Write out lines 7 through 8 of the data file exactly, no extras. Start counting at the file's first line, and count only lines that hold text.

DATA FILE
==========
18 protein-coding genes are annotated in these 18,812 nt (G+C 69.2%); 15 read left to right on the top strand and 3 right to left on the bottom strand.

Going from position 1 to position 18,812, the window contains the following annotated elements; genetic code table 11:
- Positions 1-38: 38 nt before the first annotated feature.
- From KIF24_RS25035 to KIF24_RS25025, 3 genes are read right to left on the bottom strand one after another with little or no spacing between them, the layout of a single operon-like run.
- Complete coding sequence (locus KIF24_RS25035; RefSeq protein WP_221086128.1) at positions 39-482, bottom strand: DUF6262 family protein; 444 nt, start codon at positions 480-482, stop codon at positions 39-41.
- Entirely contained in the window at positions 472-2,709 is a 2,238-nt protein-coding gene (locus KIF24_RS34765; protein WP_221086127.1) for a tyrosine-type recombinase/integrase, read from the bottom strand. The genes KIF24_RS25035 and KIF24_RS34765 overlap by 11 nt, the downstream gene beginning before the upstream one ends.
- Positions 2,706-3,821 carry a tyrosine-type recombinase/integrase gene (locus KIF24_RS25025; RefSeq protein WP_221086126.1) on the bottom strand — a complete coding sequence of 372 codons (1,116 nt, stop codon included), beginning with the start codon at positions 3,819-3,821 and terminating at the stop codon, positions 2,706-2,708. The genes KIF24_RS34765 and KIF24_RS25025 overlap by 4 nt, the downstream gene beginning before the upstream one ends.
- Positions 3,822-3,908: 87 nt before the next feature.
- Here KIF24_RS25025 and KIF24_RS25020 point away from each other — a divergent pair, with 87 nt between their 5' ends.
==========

- Positions 2,706-3,821 carry a tyrosine-type recombinase/integrase gene (locus KIF24_RS25025; RefSeq protein WP_221086126.1) on the bottom strand — a complete coding sequence of 372 codons (1,116 nt, stop codon included), beginning with the start codon at positions 3,819-3,821 and terminating at the stop codon, positions 2,706-2,708. The genes KIF24_RS34765 and KIF24_RS25025 overlap by 4 nt, the downstream gene beginning before the upstream one ends.
- Positions 3,822-3,908: 87 nt before the next feature.